Viral Truth of Labour Power Revealed as Economy Stops
VIRAL LESSON: WE DEPENDS ON LABOUR POWER
WHEN the Covid-19 crisis is long over it will remain forever etched in the memory – a break in the political stratigraphy as significant as the K-T boundary that marks the end of the dinosaurs. The FTSE100 is down 35% since January, an implosion that represents a massive destruction of capital and potentially ushers in a decade of stagnation.
But there is one instant change that has utterly transformed political discourse. It is barely a matter of weeks since the economically illiterate Priti Patel banned the granting of immigration visas to so-called “unskilled”, people who in her racist imagination had little to contribute to the common good. In today’s transformed universe, as the entire economy shudders to a halt due to Covid-19, it suddenly appears that carers, delivery workers, folk who stack shelves in supermarkets – everyone in fact who keeps the most basic parts of the economy functioning – are desperately needed.
Surprise, surprise. Everyone from the Tory right to the social democratic centre is suddenly discovering that the economy only works because millions of wage workers put their alarm on and get out of bed every morning to go to work. Capitalism depends on workers – period. If you send the workers home to self-isolate, then the economy just stops.
It is time we relearned the central importance of labour power. To get there, let’s start with a little philosophical inquiry: what exactly creates wealth?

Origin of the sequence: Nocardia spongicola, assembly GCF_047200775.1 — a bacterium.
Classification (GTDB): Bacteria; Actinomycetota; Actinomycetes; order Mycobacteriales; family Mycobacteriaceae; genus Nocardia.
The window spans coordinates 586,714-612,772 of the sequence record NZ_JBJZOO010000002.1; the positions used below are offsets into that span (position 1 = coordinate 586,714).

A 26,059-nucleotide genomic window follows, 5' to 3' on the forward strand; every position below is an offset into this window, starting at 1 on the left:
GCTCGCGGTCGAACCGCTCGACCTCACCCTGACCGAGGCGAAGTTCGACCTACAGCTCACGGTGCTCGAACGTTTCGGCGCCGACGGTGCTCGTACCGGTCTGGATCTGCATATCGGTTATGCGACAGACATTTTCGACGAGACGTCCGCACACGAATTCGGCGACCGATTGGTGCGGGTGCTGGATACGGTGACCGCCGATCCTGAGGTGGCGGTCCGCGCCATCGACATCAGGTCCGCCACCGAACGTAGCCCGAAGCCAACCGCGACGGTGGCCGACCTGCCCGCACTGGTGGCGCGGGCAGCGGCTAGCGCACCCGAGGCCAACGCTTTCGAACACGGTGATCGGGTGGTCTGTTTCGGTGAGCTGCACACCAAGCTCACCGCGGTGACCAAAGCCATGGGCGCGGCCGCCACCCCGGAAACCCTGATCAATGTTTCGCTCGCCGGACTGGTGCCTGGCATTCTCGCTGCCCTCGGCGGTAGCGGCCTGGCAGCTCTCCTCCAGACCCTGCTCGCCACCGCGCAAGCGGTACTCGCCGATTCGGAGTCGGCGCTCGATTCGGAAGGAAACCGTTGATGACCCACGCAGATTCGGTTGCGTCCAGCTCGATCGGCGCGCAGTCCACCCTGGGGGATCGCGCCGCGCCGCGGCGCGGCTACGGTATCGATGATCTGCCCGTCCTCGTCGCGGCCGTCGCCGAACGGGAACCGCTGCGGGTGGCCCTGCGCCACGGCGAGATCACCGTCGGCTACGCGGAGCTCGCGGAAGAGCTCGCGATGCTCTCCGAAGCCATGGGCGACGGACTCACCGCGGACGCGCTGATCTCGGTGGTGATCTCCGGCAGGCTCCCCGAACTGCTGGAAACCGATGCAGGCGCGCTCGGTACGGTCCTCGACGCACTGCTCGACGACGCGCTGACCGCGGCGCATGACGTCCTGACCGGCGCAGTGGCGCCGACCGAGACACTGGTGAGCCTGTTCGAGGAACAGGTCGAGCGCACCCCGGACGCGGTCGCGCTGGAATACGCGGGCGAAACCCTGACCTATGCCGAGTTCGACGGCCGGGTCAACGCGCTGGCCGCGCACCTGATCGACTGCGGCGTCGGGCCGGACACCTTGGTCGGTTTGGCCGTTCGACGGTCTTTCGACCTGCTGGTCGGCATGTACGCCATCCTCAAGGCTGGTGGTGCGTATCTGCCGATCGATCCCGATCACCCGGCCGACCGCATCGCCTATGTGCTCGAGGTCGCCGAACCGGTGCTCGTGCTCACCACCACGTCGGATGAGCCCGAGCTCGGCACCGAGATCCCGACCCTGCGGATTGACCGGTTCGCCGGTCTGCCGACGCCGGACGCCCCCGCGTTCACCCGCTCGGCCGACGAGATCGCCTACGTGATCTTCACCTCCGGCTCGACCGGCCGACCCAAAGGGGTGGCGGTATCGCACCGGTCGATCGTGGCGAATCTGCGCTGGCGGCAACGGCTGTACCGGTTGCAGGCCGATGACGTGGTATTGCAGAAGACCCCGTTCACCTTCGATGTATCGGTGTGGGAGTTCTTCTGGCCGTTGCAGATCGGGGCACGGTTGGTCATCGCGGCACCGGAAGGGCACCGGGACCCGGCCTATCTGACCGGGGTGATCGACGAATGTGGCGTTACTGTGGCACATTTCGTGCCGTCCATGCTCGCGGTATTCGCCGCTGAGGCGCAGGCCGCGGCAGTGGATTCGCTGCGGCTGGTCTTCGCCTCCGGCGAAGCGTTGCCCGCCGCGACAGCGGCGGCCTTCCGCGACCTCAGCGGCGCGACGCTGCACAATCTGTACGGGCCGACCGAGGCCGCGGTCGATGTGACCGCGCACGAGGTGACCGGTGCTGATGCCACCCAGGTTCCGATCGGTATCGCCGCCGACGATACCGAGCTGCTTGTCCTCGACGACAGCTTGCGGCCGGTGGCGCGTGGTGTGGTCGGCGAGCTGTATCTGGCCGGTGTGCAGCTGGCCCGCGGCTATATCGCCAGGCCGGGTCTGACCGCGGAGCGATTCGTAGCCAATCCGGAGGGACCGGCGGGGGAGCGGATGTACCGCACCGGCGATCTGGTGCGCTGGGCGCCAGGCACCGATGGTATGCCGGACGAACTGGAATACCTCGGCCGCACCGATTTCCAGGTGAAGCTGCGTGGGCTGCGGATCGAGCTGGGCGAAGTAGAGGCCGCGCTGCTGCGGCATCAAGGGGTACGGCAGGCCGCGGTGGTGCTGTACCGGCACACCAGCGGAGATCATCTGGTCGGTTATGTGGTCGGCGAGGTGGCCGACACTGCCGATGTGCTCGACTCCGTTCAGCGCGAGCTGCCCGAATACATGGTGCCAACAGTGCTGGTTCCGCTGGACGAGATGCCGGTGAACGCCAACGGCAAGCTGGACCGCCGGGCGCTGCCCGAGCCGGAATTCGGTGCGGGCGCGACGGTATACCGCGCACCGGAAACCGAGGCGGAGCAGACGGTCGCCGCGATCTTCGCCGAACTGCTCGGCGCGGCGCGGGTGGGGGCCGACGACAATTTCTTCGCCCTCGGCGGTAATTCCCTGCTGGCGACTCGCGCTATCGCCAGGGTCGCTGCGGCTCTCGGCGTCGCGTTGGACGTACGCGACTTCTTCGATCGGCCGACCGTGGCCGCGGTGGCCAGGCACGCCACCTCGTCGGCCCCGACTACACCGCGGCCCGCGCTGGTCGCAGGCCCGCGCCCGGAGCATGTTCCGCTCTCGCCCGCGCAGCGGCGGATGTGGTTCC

WEALTH’S SECRET INGREDIENT
In the ancient world dominated by subsistence agriculture, wealth was defined pretty much by what you could steal or dig out of the ground in the form of gold and silver. In the late medieval and early modern world, as land and seaborne communications extended globally, early economists revised this crude notion. They decided that wealth grew out of trade. Goods from X could be sold in Y at a mark-up. The merchant prince was the hero.
But the rise of manufacturing – stimulated by the demands of global trade – shifted economic opinion dramatically. Suddenly the penny dropped, so to speak. Wealth was created by expending human labour power. Wealth creation was limited only by the productivity of human labour – which science and technology made virtually unlimited. Thus, capitalism was born.
(For reference, Dr Marx always pointed out that human labour power does not create value alone – it needs raw materials to shape. So, Nature with a capital N is a co-determinant of wealth creation. Ergo, ruining Nature will automatically cut off that wealth creation. Sadly, many of Dr Marx’ latter day adherents forgot this bit and adopted a productivist heresy that turned Soviet Russia into an environmental ruin.)
The scientific breakthrough that labour power is the generator of wealth had dangerous consequences. It implied that the workers who provided this labour power were obviously the ones who should benefit directly from what they produced. And if there was a surplus available from this labour power to be used in future investment in new machinery, then the labouring class were entitled to a say in how any such surplus was used.